Potential features for the Markov engine:

  • Hierarchical storing of event probabilities for fast access time
    • Will require hefty upgrade of Object System data structure
    • Similar to GDS
    • Improve access times for complex data structures
  • Overlapping of orders
    • Markov chains of different orders can have different "weights" that contribute to the overall probability of an event occurring
    • Gives the user the ability to control how deeply the engine considers the past states when calculating probabilities
  • Arbitrary event-handling
    • Events don't have to take any particular structure - in fact, events could even have other data encoded into them to further enhance the predictive capabilities of the engine when outside variables may be influencing the future

Unfortunately, as mentioned in the notes above, making the engine efficient is going to require an overhaul of the Object System data structure created recently. It will require the ability to store substructures as single elements of larger structures to speed up access times (which I'm quite certain would get out of hand quickly for large systems in which many events contribute to the weightings). This ability will bring OS closer to the functionality of GDS. The main difference, however, will lie in the syntax. I still intend for OS to have easy, OOP-like syntax (Parent.sublevel1.sublevel2 ... variable = blah). All previous OS code will need to function after the rewrite.

When the Markov engine is finished, XIAS will boast a truly wide range of algorithms. I can only imagine the hybrid possibilities.

Here's what I'm thinking: a genetic algorithm that dynamically evolves Markov probability spaces that are based on an underlying grammatical system analysis, wherein the words of the grammar come from a fractal cutting engine whose parameters are fed by an L-system. Talk about one hybrid algorithm to rule them all!

Spirit

Spirit is a new generative module designed to provide lead parts. Spirit operates on a hybrid algorithm with a paradigm similar to that of the partial idea stream idea that I brainstormed a few months back. It also exploits the ease-of-use of the new XIAS library.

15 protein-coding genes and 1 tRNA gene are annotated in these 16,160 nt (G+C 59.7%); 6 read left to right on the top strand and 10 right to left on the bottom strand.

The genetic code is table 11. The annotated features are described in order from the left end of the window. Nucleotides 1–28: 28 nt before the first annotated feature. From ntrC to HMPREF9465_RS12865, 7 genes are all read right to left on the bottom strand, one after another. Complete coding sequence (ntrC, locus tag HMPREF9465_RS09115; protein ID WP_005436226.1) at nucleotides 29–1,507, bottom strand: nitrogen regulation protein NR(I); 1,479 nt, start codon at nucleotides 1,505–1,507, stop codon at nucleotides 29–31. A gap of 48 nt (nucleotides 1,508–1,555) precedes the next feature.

Three separate "streams" power Spirit: control, config, and duration. The control stream tells Spirit how to behave - that is, whether to use arpeggiation, single notes, or chords. The configuration stream provides details that determine individual pitches (or words, in the case of the control stream requesting a grammar engine). Finally, the duration stream is exactly what one would expect - duration information. Separating the duration stream from the streams that control pitch allows the module to uphold a degree of rhythmic consistency. This is similar to the way that I separate the melodic and rhythmic seed strings in Fraccut to make rhythm and pitch somewhat independent.

Right now Spirit is making effective use of both the L-system and grammar engine features of XIAS.  Great - and unique - results have already been obtained even with a very rough version that made use of only three control types and three config types.  Sample 11 on the sample page showcases this early version of Spirit and promises much more to come!

Some long-term goals for Spirit:

  • Develop "character"  - distinct styles that vary with configuration
    • Restricted grammars
    • Beat emphasis
    • Markov data (as a supplemental "weight" in decision-making)
    • Global variables
    • Restrict algorithm types among configurations
    • Production rules (L-system)
  • Make effective use of all algorithms available in the XIAS engine (perhaps with the exception of the evolutionary engine, as it seems inapplicable)
  • Strictly obey the instructions of the coordination module
  • Achieve a level of creativity above that of any other generative modules
  • Achieve a level of coherence above that of any other generative modules

Coordination Module Preliminary Tests